The stationary asymptotic UCM model is a string model whose applicability turns out to be restricted to certain parameter ranges because of occurring singularities (singularly perturbed model). In contrast to the viscous case, this holds already true for the uniaxial UCM string. For other spinning setups the investigation of the solution regime requires the determination of the roots of  not only one, but  two classifying functions in a highdimensional parameter space. A respective numerical search strategy is proposed and applied to the gravitational uniaxial and 2d spinning scenarios in this work. Its extension to industrial spinning processes is difficult and not productive when aiming for the simulation of the whole parameter regime. Instead of this, alternative asymptotic models that overcome the limitation should be asked for.
Declarations
Acknowledgements
This work has been supported by the Center for Mathematical and Computational Modeling ${(\mathrm{CM})}^{2}$, Kaiserslautern (RhinelandPalatinate research initiative).
Authors’ Affiliations
References
 Pearson JRA: Mechanics of Polymer Processing. Elsevier, Amsterdam; 1985.Google Scholar
 Pinchuk LS, Goldade VA, Makarevich AV, Kestelman VN Springer Series in Materials Processing. In Melt Blowing: Equipment, Technology and Polymer Fibrous Materials. Springer, Berlin; 2002.View ArticleGoogle Scholar
 Ziabicki A, Kawai H: High Speed Melt Spinning. Wiley, New York; 1985.Google Scholar
 Yarin AL: Free Liquid Jets and Films: Hydrodynamics and Rheology. Longman, New York; 1993.MATHGoogle Scholar
 Hohmann MM, Shin M, Rutledge G, Brenner MP: Electrospinning and electrically forced jets. I. Stability theory. Phys. Fluids 2001, 13: 2201–2220. 10.1063/1.1383791MathSciNetView ArticleGoogle Scholar
 Bird RB, Armstrong RC, Hassager O: Dynamics of Polymeric Liquids. Wiley, New York; 1987.Google Scholar
 Joseph DD: Fluid Dynamics of Viscoelastic Liquids. Springer, New York; 1990.MATHView ArticleGoogle Scholar
 Larson RG: Instabilities in viscoelastic flows. Rheol. Acta 1992, 31: 213–263. 10.1007/BF00366504View ArticleGoogle Scholar
 Joseph DD: Hyperbolic phenomena in the flow viscoelastic liquids. Lecture Notes in Physics 249. In Trends in Applications of Pure Mathematics to Mechanics. Edited by: Kröner E, Kirchgässner K. Springer, Berlin; 1986:434–456.View ArticleGoogle Scholar
 Crochet MJ, Keunings R: Die swell of a Maxwellfluid: numerical prediction. J. NonNewton. Fluid Mech. 1980, 7: 199–212. 10.1016/03770257(80)850063View ArticleGoogle Scholar
 Crochet MJ, Keunings R: On numerical die swell calculation. J. NonNewton. Fluid Mech. 1982, 10: 85–94. 10.1016/03770257(82)850064MATHView ArticleGoogle Scholar
 Renardy M: On the high Weissenberg number limit of the upper convected Maxwell fluids. J. NonNewton. Fluid Mech. 2010, 165: 70–74. 10.1016/j.jnnfm.2009.10.001MATHView ArticleGoogle Scholar
 Schultz WW, Davis SH: Slender viscoelastic fiber flow. J. Rheol. 1987,31(8):733–750. 10.1122/1.549957View ArticleGoogle Scholar
 Forest MG, Wang Q: Dynamics of slender viscoelastic free jets. SIAM J. Appl. Math. 1994,54(4):996–1032. 10.1137/S0036139992236761MATHMathSciNetView ArticleGoogle Scholar
 Hagen TC: On viscoelastic fluids in elongation. Adv. Math. Res. 2002, 1: 187–205.MathSciNetGoogle Scholar
 Lorenz M, Marheineke N, Wegener R: On an asymptotic upper convected Maxwell model for a viscoelastic jet. Proc. Appl. Math. Mech. 2012, 12: 601–602. 10.1002/pamm.201210289View ArticleGoogle Scholar
 Antman SS: Nonlinear Problems of Elasticity. Springer, New York; 2006.Google Scholar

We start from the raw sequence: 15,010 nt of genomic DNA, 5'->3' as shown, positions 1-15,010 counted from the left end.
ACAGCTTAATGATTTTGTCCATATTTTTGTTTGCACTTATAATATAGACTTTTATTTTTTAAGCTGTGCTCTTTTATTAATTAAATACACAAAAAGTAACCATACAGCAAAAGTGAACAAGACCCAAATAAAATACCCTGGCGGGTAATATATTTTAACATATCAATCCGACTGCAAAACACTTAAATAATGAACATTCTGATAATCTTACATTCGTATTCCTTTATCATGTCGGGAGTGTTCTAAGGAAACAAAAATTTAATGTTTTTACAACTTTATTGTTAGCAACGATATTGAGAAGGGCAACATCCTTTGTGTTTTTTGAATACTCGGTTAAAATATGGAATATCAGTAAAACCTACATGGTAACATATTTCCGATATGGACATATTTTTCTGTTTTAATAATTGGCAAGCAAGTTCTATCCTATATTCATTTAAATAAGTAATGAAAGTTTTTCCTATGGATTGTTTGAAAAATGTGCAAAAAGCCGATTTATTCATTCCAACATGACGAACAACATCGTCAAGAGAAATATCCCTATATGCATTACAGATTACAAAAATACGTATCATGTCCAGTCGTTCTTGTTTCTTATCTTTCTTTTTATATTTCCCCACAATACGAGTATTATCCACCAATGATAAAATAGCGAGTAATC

Panda S, Marheineke N, Wegener R: Systematic derivation of an asymptotic model for the dynamics of curved viscous fibers. Math. Methods Appl. Sci. 2008, 31: 1153–1173. 10.1002/mma.962MATHMathSciNetView ArticleGoogle Scholar
 Marheineke N, Wegener R: Asymptotic model for the dynamics of curved viscous fibers with surface tension. J. Fluid Mech. 2009, 622: 345–369.MATHMathSciNetView ArticleGoogle Scholar
 Schultz WW, Davis SH: Onedimensional liquid fibres. J. Rheol. 1982, 26: 331–345. 10.1122/1.549679MATHView ArticleGoogle Scholar
 Hlod A, Aarts ACT, van de Ven AAF, Peletier MA: Three flow regimes of viscous jet falling onto a moving surface. IMA J. Appl. Math. 2012,77(2):196–219. 10.1093/imamat/hxr017MATHMathSciNetView ArticleGoogle Scholar
 Arne W, Marheineke N, Wegener R: Asymptotic transition of Cosserat rod to string models for curved viscous inertial jets. Math. Models Methods Appl. Sci. 2011,21(10):1987–2018. 10.1142/S0218202511005635MATHMathSciNetView ArticleGoogle Scholar
 Götz T, Klar A, Unterreiter A, Wegener R: Numerical evidence for the nonexistence of solutions to the equations describing rotational fiber spinning. Math. Models Methods Appl. Sci. 2008,18(10):1829–1844. 10.1142/S0218202508003200MATHMathSciNetView ArticleGoogle Scholar
 Hlod A, Aarts ACT, van de Ven AAF, Peletier MA: Mathematical model of falling of a viscous jet onto a moving surface. Eur. J. Appl. Math. 2007, 18: 659–677.MATHMathSciNetView ArticleGoogle Scholar
 Arne W, Marheineke N, Meister A, Wegener R: Numerical analysis of Cosserat rod and string models for viscous jets in rotational spinning processes. Math. Models Methods Appl. Sci. 2010,20(10):1941–1965. 10.1142/S0218202510004738MATHMathSciNetView ArticleGoogle Scholar
 Lorenz M: On a viscoelastic fibre model  asymptotics and numerics. PhD thesis. Technische Universität Kaiserslautern; 2013. Lorenz M: On a viscoelastic fibre model  asymptotics and numerics. PhD thesis. Technische Universität Kaiserslautern; 2013.Google Scholar
Copyright
This article is published under license to BioMed Central Ltd. This is an open access article distributed under the terms of the Creative Commons Attribution License (http://creativecommons.org/licenses/by/2.0), which permits unrestricted use, distribution, and reproduction in any medium, provided the original work is properly cited.